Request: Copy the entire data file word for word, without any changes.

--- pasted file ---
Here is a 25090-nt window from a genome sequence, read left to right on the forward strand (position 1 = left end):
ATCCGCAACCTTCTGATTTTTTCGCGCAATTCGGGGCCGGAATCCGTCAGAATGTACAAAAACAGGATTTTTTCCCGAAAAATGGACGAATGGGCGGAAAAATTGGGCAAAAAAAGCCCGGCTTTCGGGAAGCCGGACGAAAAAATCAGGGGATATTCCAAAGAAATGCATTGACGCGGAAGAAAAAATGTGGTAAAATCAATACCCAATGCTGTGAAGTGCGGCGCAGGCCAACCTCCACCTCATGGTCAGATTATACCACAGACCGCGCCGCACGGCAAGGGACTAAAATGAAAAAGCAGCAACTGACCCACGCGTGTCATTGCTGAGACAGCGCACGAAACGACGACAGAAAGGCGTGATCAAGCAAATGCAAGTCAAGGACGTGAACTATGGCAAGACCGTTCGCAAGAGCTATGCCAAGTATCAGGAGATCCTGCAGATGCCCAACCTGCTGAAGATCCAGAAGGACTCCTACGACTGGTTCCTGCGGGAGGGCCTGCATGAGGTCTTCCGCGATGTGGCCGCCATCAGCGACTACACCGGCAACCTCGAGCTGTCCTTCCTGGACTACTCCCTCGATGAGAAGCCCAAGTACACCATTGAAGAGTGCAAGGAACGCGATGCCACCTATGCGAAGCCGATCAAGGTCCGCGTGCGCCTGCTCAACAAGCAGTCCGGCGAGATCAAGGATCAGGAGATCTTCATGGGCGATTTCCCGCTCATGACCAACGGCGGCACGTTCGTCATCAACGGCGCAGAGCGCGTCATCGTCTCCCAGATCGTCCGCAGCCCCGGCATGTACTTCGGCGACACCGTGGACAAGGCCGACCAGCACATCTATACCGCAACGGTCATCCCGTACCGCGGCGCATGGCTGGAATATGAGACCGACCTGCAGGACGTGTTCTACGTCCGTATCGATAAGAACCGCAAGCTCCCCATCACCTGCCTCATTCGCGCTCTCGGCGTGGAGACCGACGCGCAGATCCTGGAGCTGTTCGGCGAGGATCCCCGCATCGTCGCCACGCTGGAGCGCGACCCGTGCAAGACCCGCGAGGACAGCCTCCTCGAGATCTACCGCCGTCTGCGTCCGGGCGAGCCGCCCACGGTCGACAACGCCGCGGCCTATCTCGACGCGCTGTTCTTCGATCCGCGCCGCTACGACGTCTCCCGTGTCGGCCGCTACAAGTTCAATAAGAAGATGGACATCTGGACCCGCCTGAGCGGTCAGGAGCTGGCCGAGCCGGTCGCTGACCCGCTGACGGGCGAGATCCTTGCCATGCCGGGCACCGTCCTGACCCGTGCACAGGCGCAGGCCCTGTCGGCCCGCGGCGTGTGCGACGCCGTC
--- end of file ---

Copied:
Here is a 25090-nt window from a genome sequence, read left to right on the forward strand (position 1 = left end):
ATCCGCAACCTTCTGATTTTTTCGCGCAATTCGGGGCCGGAATCCGTCAGAATGTACAAAAACAGGATTTTTTCCCGAAAAATGGACGAATGGGCGGAAAAATTGGGCAAAAAAAGCCCGGCTTTCGGGAAGCCGGACGAAAAAATCAGGGGATATTCCAAAGAAATGCATTGACGCGGAAGAAAAAATGTGGTAAAATCAATACCCAATGCTGTGAAGTGCGGCGCAGGCCAACCTCCACCTCATGGTCAGATTATACCACAGACCGCGCCGCACGGCAAGGGACTAAAATGAAAAAGCAGCAACTGACCCACGCGTGTCATTGCTGAGACAGCGCACGAAACGACGACAGAAAGGCGTGATCAAGCAAATGCAAGTCAAGGACGTGAACTATGGCAAGACCGTTCGCAAGAGCTATGCCAAGTATCAGGAGATCCTGCAGATGCCCAACCTGCTGAAGATCCAGAAGGACTCCTACGACTGGTTCCTGCGGGAGGGCCTGCATGAGGTCTTCCGCGATGTGGCCGCCATCAGCGACTACACCGGCAACCTCGAGCTGTCCTTCCTGGACTACTCCCTCGATGAGAAGCCCAAGTACACCATTGAAGAGTGCAAGGAACGCGATGCCACCTATGCGAAGCCGATCAAGGTCCGCGTGCGCCTGCTCAACAAGCAGTCCGGCGAGATCAAGGATCAGGAGATCTTCATGGGCGATTTCCCGCTCATGACCAACGGCGGCACGTTCGTCATCAACGGCGCAGAGCGCGTCATCGTCTCCCAGATCGTCCGCAGCCCCGGCATGTACTTCGGCGACACCGTGGACAAGGCCGACCAGCACATCTATACCGCAACGGTCATCCCGTACCGCGGCGCATGGCTGGAATATGAGACCGACCTGCAGGACGTGTTCTACGTCCGTATCGATAAGAACCGCAAGCTCCCCATCACCTGCCTCATTCGCGCTCTCGGCGTGGAGACCGACGCGCAGATCCTGGAGCTGTTCGGCGAGGATCCCCGCATCGTCGCCACGCTGGAGCGCGACCCGTGCAAGACCCGCGAGGACAGCCTCCTCGAGATCTACCGCCGTCTGCGTCCGGGCGAGCCGCCCACGGTCGACAACGCCGCGGCCTATCTCGACGCGCTGTTCTTCGATCCGCGCCGCTACGACGTCTCCCGTGTCGGCCGCTACAAGTTCAATAAGAAGATGGACATCTGGACCCGCCTGAGCGGTCAGGAGCTGGCCGAGCCGGTCGCTGACCCGCTGACGGGCGAGATCCTTGCCATGCCGGGCACCGTCCTGACCCGTGCACAGGCGCAGGCCCTGTCGGCCCGCGGCGTGTGCGACGCCGTC